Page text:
(RxWiki News) Teaching teens impulse control and social awareness could be a cost-effective crime prevention plan. Residual benefits from this program could last a lifetime for at-risk youth.
A recent violence reduction program showed great results in keeping teenage boys out of trouble.
This program was designed to be implemented on a large scale for minimal expense when compared to the cost of crime.
"Think before you act."
Jens Ludwig, PhD, director of the University of Chicago Crime Lab, oversaw a study in violence prevention in urban youth populations.
A study conducted by the University of Chicago Crime Lab followed violent crime arrests in a group of Chicago Public School boys as they participated in a violence reduction experiment.
Over 800 boys from the seventh to tenth grade participated in the program, Becoming A Man—Sports Edition, through the nonprofit groups Youth Guidance and World Sport Chicago.
The boys came from 18 different Chicago Public Schools during the 2009-2010 school year.
The study emulated a randomized trial to compare boys who participated in group counseling and mentoring to boys in the same circumstances who did not. There was a 44 percent decrease in arrests for violent crimes during the trial.
Other crimes like vandalism, trespassing and weapons possession were reduced by 36 percent. The likelihood of being sent to a juvenile detention facility was reduced by 53 percent.
School attendance and grade point averages also improved.
Study authors note that the positive results did not drop off once the program was over.
During the trial, the students played non-traditional sports that worked on strengthening their social awareness, impulse control, conflict resolution and personal accountability.
The study’s success has prompted the counseling and mentoring program to be extended to over 2,000 students over the course of three years.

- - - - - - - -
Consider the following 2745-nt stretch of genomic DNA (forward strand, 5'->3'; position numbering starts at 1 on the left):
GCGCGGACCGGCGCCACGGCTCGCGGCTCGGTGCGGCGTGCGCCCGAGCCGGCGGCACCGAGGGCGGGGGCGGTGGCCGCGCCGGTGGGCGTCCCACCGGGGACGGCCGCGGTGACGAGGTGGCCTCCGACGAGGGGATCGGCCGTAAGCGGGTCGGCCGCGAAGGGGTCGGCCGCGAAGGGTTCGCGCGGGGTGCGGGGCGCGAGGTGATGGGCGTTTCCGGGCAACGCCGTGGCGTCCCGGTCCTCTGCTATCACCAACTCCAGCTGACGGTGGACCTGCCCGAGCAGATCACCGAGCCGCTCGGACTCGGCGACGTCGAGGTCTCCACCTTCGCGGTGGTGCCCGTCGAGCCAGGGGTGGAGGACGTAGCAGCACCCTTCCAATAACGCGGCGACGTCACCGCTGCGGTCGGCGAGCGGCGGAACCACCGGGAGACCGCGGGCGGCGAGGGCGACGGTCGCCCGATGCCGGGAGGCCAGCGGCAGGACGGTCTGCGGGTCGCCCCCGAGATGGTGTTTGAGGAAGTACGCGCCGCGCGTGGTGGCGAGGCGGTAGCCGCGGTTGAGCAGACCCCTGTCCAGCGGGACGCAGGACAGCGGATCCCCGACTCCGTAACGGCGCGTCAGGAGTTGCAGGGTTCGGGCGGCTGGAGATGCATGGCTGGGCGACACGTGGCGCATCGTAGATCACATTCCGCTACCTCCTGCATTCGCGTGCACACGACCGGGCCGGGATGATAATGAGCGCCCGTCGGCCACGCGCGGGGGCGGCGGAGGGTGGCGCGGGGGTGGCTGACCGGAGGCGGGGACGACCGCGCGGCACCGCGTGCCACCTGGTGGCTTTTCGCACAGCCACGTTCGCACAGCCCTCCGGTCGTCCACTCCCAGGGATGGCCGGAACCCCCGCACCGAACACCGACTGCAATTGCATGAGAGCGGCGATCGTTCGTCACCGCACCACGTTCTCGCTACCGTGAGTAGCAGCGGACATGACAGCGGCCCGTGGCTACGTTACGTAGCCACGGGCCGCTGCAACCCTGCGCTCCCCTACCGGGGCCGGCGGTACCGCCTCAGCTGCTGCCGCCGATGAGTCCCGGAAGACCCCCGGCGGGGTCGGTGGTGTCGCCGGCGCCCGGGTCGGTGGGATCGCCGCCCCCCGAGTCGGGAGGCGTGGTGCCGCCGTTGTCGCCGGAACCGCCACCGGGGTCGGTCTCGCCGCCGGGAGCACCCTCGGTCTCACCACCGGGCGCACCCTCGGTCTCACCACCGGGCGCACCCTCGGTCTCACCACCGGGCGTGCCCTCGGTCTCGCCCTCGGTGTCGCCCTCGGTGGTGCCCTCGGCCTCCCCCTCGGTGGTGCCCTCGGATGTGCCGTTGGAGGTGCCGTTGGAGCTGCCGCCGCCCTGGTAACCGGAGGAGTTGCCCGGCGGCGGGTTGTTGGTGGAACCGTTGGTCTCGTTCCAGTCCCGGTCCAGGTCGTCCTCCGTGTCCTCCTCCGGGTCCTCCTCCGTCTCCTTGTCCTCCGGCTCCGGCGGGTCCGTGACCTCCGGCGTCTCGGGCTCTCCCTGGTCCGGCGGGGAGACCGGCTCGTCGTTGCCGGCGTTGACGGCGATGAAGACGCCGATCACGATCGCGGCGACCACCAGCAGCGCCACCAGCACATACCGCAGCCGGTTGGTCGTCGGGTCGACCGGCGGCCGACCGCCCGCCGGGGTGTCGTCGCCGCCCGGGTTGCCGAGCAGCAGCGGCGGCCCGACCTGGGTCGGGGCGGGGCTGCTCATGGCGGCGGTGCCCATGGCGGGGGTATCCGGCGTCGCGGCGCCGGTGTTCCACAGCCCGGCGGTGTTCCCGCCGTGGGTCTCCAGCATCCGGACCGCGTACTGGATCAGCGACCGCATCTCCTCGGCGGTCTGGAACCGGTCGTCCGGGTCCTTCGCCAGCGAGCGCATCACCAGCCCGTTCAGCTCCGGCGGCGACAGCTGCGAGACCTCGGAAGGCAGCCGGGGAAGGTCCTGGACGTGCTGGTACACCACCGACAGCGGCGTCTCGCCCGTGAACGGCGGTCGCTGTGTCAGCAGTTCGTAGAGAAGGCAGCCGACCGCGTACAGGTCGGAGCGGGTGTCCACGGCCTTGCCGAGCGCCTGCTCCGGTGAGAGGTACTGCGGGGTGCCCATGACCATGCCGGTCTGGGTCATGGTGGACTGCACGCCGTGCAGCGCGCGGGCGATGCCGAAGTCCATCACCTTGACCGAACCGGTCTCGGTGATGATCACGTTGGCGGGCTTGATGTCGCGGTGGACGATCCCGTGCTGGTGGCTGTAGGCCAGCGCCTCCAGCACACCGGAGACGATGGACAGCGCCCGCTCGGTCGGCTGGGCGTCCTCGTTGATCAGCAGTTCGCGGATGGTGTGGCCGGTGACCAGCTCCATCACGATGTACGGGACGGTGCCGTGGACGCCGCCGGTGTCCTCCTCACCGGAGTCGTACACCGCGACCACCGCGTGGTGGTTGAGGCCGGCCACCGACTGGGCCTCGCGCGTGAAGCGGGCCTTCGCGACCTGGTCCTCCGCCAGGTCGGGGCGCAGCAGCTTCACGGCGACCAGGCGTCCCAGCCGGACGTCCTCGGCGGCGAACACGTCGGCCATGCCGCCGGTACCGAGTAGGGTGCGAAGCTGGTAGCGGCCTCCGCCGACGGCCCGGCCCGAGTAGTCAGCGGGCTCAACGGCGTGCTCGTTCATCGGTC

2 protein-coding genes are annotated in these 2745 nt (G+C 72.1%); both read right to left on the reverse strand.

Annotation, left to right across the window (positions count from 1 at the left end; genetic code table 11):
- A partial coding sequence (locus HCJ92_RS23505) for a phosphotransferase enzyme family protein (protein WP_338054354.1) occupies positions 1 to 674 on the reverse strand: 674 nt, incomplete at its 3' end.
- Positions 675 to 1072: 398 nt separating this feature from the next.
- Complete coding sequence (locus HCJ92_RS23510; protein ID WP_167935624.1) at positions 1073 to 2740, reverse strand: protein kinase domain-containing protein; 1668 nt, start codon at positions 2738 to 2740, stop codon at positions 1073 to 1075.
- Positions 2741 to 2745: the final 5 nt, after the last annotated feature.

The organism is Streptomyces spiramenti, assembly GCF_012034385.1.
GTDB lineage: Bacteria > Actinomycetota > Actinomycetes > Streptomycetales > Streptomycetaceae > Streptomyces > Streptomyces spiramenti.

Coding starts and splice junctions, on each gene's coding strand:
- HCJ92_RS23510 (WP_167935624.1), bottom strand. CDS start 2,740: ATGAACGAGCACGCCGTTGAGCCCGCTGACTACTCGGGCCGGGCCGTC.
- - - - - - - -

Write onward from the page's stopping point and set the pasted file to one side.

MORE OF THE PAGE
Robert J. Zimmer, University of Chicago President, said, “The Crime Lab’s work is an important part of the University’s commitment in this regard, addressing some of the city’s most pressing social issues.”
Dr. Ludwig said, “The program costs around $1,100 per participant, while its impacts on criminal behavior generated benefits to society that are valued on the order of $3,600 to $34,000 per participant, depending on how we measure the costs of crime.”
“The benefit-cost ratios are on the order of 3:1 to 31:1.”
Michelle Adler Morrison, CEO of Youth Guidance, said, “This study proves that even with so much stacked against them, when given access to an innovative program that really provides the support and guidance they need, these young men can and will succeed.”
Each participant spent an average of 13 contact hours participating in the program.
Scott Myers, executive director of World Sports Chicago, said, “This has been a very powerful program and one that has demonstrated that sports can play a positive role in strengthening the social and emotional skills of young men in some of our most under-resourced communities.”
These study results from the University of Chicago Crime Lab were released on the University’s news website in July.